Passion Play, a drama written and directed by Mitch Glazer in which Fox plays a circus performer who sprouts wings in puberty, is by far the most serious movie of her career, and Fox is entirely cognizant of the impact that even a decent performance will have on the public perception of her. She is working hard to overcome the anxiety that she says hinders her work. “My main weakness is nerves,” she says, taking a long sip of her tea. “I have no confidence, and because of that I’m always second-guessing myself. That allows you to be false, and you can’t do that. You have to be honest; you gotta believe what you’re about to say. So once I get through the nerves, if ever, and sometimes it does happen, that’s when I’m able to have genuine moments.” Fox says she rarely goes on the Internet, not out of disinterest but out of fear about what she will find there; she knows what the critics have written about her past work with and without animatronic machines. She is quick to offer that she doesn’t believe acting is her biggest talent; she says she’s “marginally talented at a lot of things.” Yet she’s allowing herself to hope, albeit cautiously, that Passion Play will cast her in a different light, that her vulnerability in this role will strike a chord with audiences. “It’s not something they see often,” she acknowledges.
For someone who has pursued acting so aggressively—when she was 15 she convinced her mother to take her to pilot-season auditions in L.A.—Fox’s matter-of-factness about her own skills is confusing: Is the self-criticism a means of cutting critics off at the pass or of tamping down expectations? “There’s a million people I could name who are more deserving of the parts that I get and the life that I’m living,” she says. Asked if she’s envious of anyone in Hollywood, Fox raises her eyebrows, as if the answer to this question is obvious. “Everybody, maybe? Anyone who’s got any sort of legitimate accolades.”
These are the kinds of things some young women—women who might relate to Fox when she says self-loathing has been a part of her since childhood—would hash out over a couple of glasses of wine on a girlfriend’s couch. But Fox says she doesn’t have close female friends, save for one from high school, who still lives in Florida and is a mother now (Fox is also on good terms with her own, look-alike mother, who is 56, and, the actress proudly notes, is dating a man 16 years her junior). “I don’t trust people in this industry, but I especially don’t trust girls in this industry, because it’s incredibly competitive, and I’m just not interested,” she says. Her friend from Florida is different: “She’s not judgmental; she’s really accepting; she’s not competitive.” Because Fox is objectively beautiful in an industry that values a specific type of beauty above everything else, including talent, and because she has capitalized on that beauty, she seems to think that women nearly universally resent her. But if Fox misses those female connections, she isn’t about to say so—which probably alienates her even further. “I really enjoy my time alone,” she insists. “I need it. It makes me so happy to have silence and to be able to just do exactly what I want.”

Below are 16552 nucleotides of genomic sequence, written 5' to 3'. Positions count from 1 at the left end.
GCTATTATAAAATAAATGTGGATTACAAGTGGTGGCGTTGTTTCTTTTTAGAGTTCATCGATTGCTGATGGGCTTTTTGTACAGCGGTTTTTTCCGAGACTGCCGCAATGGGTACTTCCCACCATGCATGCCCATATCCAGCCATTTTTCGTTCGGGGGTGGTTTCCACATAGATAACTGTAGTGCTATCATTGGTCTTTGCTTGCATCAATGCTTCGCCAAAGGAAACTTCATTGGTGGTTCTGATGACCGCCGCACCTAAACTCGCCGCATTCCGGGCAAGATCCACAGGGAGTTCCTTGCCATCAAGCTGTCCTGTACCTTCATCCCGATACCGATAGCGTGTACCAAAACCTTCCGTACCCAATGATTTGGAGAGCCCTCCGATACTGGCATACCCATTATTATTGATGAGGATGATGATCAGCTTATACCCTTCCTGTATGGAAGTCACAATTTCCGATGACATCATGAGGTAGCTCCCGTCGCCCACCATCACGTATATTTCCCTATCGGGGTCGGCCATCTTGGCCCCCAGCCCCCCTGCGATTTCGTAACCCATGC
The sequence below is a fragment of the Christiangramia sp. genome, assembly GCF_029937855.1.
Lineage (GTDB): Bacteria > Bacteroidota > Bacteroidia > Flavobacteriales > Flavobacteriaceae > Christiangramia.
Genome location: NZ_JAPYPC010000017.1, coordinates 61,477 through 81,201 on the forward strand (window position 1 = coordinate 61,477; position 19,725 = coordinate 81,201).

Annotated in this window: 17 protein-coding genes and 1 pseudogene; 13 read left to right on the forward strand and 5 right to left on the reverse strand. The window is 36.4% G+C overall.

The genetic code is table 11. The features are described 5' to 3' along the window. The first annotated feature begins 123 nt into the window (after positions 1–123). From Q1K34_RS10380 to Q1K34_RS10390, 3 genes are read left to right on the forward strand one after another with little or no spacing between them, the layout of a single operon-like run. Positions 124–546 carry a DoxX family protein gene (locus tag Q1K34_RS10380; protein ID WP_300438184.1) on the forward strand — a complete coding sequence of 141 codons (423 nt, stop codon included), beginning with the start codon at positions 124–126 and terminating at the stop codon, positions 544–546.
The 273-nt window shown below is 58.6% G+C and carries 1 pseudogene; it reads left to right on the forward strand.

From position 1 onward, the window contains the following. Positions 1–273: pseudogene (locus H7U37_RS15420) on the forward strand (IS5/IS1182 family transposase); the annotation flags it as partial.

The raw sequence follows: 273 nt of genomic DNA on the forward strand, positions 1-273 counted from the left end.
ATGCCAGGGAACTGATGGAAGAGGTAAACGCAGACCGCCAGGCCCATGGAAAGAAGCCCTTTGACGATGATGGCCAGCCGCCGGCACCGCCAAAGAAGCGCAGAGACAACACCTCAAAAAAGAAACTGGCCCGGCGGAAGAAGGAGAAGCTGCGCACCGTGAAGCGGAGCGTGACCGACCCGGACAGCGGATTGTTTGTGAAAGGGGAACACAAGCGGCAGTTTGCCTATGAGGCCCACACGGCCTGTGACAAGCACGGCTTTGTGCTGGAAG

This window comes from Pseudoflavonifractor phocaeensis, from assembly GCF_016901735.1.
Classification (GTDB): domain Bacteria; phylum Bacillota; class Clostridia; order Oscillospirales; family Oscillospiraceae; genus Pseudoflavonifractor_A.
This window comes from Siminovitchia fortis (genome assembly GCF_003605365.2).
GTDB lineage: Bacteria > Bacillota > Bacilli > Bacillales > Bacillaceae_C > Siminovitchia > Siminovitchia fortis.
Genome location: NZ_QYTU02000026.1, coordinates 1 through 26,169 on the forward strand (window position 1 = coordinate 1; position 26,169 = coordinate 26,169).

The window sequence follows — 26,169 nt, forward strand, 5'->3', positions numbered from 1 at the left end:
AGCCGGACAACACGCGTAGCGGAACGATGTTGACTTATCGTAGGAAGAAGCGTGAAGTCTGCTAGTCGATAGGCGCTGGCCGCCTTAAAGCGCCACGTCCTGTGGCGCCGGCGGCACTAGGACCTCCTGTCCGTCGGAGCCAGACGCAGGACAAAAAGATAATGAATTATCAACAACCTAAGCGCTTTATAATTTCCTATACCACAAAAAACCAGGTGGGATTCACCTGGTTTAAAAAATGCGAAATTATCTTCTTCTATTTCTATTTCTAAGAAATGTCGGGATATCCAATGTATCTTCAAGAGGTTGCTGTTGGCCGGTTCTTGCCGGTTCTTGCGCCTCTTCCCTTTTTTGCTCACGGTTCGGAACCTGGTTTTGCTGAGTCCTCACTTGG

Fox glances down at her mug; she has run out of tea, and the tables of baubles and rolling racks around us have disappeared. She will try to get that new tattoo this evening, and then is due back on set early the next morning. Shortly after Passion Play wraps, she will return to green-screen acting in Transformers 3. Fox plans to work as much as she can; these are, after all, her prime years, and with two other films in the can and her name attached to the Mexican drug-smuggling thriller—and star vehicle—The Crossing, she seems acutely aware of the need to strike while the offers are hot. “I wasn’t born with a talent for doing this,” she says. “I just was born with a need to do it.”